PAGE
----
Expert: P.R. must work quickly in DC in coming months

Written by  //  August 4, 2016  //  General Biz News  //  No comments

Jerry Weller (Credit: Mabel Tossas)

Jerry Weller (Credit: Mabel Tossas)

Puerto Rico’s private sector has a one-month window — between Sept. 6 and Oct. 1 — to deliver their proposals to the Congressional Task Force on Puerto Rico to spur economic development initiatives for the island, former Republican Congressman Jerry Weller, said Tuesday.

The group created by the Puerto Rico Oversight, Management and Economic Stability (PROMESA) Act will had its first meeting Wednesday to establish the procedures and timetable to carry out their duties through Dec. 31, he said. Staffers for the eight members of Congress appointed to the group, not the lawmakers themselves, will be present, this media outlet learned.

Weller, who lobbied in Congress with members of the Puerto Rico Private Sector Coalition as the Act was being drafted, said the island can not let down its guard in Washington D.C., as the economic development platform for the island is drafted.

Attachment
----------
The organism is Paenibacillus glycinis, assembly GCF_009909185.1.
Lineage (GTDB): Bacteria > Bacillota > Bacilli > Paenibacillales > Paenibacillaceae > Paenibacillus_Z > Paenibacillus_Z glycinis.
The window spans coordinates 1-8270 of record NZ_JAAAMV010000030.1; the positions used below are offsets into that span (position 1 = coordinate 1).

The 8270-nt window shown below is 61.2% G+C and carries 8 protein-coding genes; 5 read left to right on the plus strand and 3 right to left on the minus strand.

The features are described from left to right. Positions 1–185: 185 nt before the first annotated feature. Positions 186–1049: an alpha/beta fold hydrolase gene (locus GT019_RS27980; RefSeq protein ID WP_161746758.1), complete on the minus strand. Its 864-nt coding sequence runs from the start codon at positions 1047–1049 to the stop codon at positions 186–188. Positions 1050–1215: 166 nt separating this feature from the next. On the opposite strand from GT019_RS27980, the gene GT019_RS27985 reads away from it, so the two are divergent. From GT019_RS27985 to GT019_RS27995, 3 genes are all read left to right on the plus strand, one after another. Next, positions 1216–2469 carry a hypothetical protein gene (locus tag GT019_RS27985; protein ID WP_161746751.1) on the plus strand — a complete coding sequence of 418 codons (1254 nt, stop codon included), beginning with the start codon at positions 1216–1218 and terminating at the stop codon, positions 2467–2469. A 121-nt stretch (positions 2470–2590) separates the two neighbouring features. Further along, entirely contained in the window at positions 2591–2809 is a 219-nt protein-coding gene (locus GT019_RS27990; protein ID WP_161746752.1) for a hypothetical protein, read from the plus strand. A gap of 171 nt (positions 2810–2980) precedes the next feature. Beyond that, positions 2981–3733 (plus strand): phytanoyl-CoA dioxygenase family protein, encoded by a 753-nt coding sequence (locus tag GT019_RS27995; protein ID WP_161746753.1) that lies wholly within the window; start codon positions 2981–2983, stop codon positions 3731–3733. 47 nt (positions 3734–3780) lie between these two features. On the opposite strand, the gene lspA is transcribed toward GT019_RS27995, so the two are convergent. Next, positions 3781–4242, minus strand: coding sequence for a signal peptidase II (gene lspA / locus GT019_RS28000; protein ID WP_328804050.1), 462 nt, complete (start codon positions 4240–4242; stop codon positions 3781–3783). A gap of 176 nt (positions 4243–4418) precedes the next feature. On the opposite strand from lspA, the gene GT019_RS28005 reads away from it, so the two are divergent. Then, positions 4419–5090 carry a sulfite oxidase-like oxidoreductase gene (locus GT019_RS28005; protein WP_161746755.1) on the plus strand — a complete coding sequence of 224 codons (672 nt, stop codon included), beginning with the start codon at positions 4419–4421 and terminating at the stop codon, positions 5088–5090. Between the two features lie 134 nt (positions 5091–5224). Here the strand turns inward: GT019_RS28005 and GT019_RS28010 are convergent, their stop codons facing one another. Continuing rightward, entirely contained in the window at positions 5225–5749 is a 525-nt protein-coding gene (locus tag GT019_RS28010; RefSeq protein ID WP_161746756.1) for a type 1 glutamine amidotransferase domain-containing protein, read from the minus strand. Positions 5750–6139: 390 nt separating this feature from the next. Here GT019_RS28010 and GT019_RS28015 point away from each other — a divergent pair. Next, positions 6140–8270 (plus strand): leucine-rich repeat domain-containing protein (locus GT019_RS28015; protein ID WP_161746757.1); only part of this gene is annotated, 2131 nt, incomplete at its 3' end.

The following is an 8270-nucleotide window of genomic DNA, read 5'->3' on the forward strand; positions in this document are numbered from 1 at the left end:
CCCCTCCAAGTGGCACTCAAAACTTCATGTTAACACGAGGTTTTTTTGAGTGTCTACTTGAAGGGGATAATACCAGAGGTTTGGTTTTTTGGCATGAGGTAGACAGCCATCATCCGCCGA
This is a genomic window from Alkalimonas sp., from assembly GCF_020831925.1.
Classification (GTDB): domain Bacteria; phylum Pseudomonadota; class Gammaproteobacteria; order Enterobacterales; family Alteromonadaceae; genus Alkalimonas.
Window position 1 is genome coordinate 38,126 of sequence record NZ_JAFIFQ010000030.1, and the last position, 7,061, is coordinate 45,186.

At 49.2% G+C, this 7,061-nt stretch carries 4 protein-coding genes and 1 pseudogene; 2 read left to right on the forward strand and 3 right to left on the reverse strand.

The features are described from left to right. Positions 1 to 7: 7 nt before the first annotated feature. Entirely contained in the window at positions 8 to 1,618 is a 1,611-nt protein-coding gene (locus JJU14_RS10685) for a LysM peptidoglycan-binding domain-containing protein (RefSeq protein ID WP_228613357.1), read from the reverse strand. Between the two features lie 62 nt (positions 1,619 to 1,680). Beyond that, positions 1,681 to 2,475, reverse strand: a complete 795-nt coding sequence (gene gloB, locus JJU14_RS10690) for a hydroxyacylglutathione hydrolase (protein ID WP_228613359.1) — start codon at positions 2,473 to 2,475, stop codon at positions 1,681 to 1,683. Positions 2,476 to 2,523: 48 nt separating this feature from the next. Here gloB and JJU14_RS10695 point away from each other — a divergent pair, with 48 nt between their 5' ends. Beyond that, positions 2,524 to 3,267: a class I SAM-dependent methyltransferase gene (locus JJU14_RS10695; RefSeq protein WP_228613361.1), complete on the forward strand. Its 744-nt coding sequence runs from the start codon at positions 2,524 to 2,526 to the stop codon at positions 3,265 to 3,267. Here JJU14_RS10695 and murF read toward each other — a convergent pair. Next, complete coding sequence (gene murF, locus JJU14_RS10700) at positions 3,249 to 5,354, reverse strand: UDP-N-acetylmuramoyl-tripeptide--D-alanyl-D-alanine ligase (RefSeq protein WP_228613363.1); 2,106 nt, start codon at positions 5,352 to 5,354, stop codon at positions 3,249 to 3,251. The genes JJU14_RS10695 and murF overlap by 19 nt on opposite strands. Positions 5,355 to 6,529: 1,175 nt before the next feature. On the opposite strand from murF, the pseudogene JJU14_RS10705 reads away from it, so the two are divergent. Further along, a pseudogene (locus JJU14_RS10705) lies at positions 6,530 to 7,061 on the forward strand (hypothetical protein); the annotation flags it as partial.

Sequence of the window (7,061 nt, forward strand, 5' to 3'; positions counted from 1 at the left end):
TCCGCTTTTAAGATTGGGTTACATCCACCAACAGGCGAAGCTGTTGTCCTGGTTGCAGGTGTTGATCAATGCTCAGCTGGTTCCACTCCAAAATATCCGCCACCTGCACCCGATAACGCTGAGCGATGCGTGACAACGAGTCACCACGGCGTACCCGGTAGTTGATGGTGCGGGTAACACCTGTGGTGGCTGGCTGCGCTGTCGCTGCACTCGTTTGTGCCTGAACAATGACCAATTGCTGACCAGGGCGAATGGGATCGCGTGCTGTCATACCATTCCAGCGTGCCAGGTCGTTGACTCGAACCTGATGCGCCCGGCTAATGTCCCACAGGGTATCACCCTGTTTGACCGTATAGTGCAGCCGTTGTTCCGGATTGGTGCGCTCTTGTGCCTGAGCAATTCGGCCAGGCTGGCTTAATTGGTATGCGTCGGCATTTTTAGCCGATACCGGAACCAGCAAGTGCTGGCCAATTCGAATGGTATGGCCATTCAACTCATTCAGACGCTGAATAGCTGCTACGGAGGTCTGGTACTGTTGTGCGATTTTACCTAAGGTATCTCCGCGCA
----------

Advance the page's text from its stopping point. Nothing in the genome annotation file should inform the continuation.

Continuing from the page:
“My recommendation for all of us is, members of the Private Sector Coalition must come together on a united agenda under their new leaderships as quickly as possible, while keeping the message simple,” he said during a forum hosted Tuesday by the group.

“We need to have a specific legislative initiative that lawmakers can embrace, advocate and enact,” Weller said.

U.S. Sen. Orrin Hatch — who chairs the task force — Rep. Tom MacArthur of New Jersey; Rep. Sean Duffy of Wisconsin; Rep. Nydia Velazquez of New York; Pedro Pierluisi, Puerto Rico’s congressional member; and Senators Marco Rubio of Florida; Bob Menendez of New Jersey and Bill Nelson of Florida, comprise the group.

The Task Force is required to produce a report that describes “impediments in current federal law and programs to economic growth in Puerto Rico,” including “equitable access to federal health care programs,” Pierluisi said upon being appointed to the group in July.

The Task Force is also required to highlight recommended changes to federal law and programs that, if adopted, would spur sustainable long-term economic growth, promote job creation, reduce child poverty, and attract investment in Puerto Rico.

Prior to release of the final report, the Task Force must provide a status update between Sept. 1 and Sept. 15 that includes a discussion of matters that Hatch deems urgent for consideration by Congress. That status update deadline falls right after lawmakers come back from summer recess on Sept. 6.

Congress will recess again in October before the elections, after which it will reconvene for what Weller said will be mostly a “lame duck” session. However, Task Force members are still expected to follow through with their work on Puerto Rico.

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